Culture is powerful because it is so deeply entrenched in the psyche and lifestyle of a population that it becomes very difficult to name it, separate or identify it even though we know it exists. Culture of a population is palpable at every area of life including workplace. However, people immersed in a culture day in and day out can hardly notice the damaging outcome of a cultural aspect, unless they can step out of it and is able to see it with bird’s eye view.
I believe most people in our society do recognise the culture of power showdown, power worship and power abuse are like “the white elephant” in the room. However, I’m doubtful if people are widely aware of how our rigid hierarchical cultural practices lead to systemic oppression of people who are front line, or at grass root level.
This overall cultural phenomenon reflects at workplaces and ordinary workers start feeling demoralised, unappreciated and unfulfilled very quickly.
Worker burn out and loss of productivity is the ultimate cost for staying stuck in this toxic culture.
Work is the primary source of living for most people. Workplace is where most people spend half of their lifetime if not more. People derive a sense of identity, social connection, enjoyment and self-esteem through work.
Appreciation, admiration and recognition reserved only for selected groups of people in absence of overall dignity of labour, equitable opportunity to learn and perform by others can be quite demoralising work atmosphere.
It is important to realise mistakes at work are normal and inevitable. Severe criticism or punitive measures are often counterproductive. Growth enhancing positive work environment allow workers to learn from their mistakes, motivate towards self-improvement, provides support and mentoring to bring the best out of each worker. There is usually more than one way of accomplishing a task, it is healthy to celebrate diverse and unique ways of doing things and learn from each other if situation permits.
Stress at work and stress management capacity of workers is a big factor in job satisfaction. It is should be well understood that job satisfaction at various stages of life is a complex issue which depends on factors like employer, employee and work culture.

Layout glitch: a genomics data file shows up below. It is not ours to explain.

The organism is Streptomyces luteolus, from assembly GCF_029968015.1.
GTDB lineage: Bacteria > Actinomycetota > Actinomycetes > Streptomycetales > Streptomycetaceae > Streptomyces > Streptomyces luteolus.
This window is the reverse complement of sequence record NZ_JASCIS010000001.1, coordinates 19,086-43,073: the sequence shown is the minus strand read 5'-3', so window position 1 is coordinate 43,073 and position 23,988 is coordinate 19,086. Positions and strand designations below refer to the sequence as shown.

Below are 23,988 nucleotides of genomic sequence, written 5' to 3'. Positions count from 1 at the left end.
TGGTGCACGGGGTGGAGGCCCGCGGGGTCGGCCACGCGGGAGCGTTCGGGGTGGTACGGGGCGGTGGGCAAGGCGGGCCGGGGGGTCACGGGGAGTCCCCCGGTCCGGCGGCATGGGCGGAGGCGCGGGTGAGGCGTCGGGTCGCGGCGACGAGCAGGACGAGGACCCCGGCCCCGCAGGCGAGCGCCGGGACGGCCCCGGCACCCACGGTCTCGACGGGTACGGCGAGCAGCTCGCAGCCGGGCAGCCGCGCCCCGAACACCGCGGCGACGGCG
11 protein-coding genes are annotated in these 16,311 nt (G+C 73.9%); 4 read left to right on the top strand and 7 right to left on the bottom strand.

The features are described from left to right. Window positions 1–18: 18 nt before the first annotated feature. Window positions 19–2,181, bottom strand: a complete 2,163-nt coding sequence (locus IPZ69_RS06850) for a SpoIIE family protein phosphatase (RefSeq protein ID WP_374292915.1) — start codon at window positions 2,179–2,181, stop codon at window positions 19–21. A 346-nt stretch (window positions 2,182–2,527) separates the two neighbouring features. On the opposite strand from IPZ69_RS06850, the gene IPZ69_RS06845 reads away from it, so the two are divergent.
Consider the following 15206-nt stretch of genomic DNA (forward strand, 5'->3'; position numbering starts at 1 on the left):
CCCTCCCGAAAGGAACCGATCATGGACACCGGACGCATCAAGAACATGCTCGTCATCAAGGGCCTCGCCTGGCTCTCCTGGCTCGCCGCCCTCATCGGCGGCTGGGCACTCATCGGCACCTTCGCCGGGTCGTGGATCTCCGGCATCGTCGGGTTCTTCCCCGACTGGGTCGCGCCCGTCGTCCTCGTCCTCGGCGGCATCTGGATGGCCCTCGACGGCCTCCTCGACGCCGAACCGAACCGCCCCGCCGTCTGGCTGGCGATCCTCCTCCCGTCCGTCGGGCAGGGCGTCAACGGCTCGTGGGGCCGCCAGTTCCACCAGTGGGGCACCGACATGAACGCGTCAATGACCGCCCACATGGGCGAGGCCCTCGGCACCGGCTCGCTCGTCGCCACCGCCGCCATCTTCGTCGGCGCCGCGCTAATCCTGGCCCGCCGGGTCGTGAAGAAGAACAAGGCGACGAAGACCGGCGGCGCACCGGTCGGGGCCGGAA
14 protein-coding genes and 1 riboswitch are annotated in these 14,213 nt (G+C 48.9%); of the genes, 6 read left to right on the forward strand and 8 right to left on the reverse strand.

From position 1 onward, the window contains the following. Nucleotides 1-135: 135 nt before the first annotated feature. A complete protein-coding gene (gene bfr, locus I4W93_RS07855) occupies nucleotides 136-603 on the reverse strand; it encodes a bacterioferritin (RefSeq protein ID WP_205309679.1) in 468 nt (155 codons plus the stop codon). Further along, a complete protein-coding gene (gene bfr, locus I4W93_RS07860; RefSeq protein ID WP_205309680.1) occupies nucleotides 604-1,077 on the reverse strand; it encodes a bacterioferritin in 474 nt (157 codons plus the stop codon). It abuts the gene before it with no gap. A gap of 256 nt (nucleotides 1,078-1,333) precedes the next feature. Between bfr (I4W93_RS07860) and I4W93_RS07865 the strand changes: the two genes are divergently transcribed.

Workload, deadlines, conflict, lack of support, miscommunication, etc. are common sources of stress at work.
Working hard to remain poor is a pathetic human condition. A continued sense of urgency, manpower shortage, or financial challenges of an organisation can make it hard for the organisation to follow an inclusive, future oriented democratic decision-making process.
If an organisation is always busy putting out fires, this crisis-oriented daily operation drains out staff energy and hinders job satisfaction. Heavy turn-over eventually becomes another source of stress for employers.
Job satisfaction is also related to individual personality traits. People who do not want to take risks in life or cannot use creativity, are more prone to get stuck in boring jobs. People who can face the fear of unknown, brave enough to be vulnerable (although a very uncomfortable physiological state) seems to have a greater chance to break away from stuck situations.
Ironically, vulnerability is the birthplace of creativity and innovation. People who take a leap of faith, put themselves wholeheartedly out there while knowing outcome is not in control, even in worst case scenario might find satisfaction in failure by just daring greatly and knowing “I did my best”.
Life is a good sport for people who know how to play a game without getting fixated on winning, or losing. Practicing gratitude is an antidote to frustration and depression when things are in status quo.
When pressure of negative feelings starts to grow inside, it is helpful to talk and understand what is underneath it. If source of this discomfort/dissatisfaction is really about workplace, address it in an appropriate manner, seek support and be part of the solution instead part of the problem.
If job change is the best option, look for a job that matches the personality. If someone finds a job that is aligned to their inner values, interest and aptitude, then work becomes fun!
Career counselling helps people to discover their skill sets and facilitates job search accordingly. Attending job fairs, using professional networks, applying and interviewing for better positions is often helpful!
Stability in life often becomes priority amongst middle age family persons for the sake of growing children. Advantage of a stable job with enough security and seniority (even though not quite fulfilling) sometimes outweighs instability and stress of job change. This could become a difficult internal negotiation between ambition to grow to the fullest and the need for basics of life.
Internal neurotic conflict (yes and no) can keep people stuck in a place feeling paralysed with indecision. Psychotherapy can help people to authentically use emotional energy to generate momentum in this process.
It is important to remember, if the balance shifts further with chronic illnesses resulting from burnout or stagnation, then it would be even harder to change career. This can result in feeling powerless over life situation.
It is better to make a conscious choice after giving it substantive attention and feel the power of letting go of the other choice. Acceptance of life situation is also a blessing; regret is not useful if there is nothing new to learn from it. Life with stress of indecision for a prolonged period can be detrimental to health as well.
Resetting new goals in other areas of life (e.g. family, hobbies etc.) and looking for new sources of joy can be a saviour.
Do you really enjoy your work? How many of us are happy with our career? See the next page to find out what people are saying – on work culture, job satisfaction, and chasing dreams.
Nighat Ara, Psychiatrist, Counsellor, and Therapist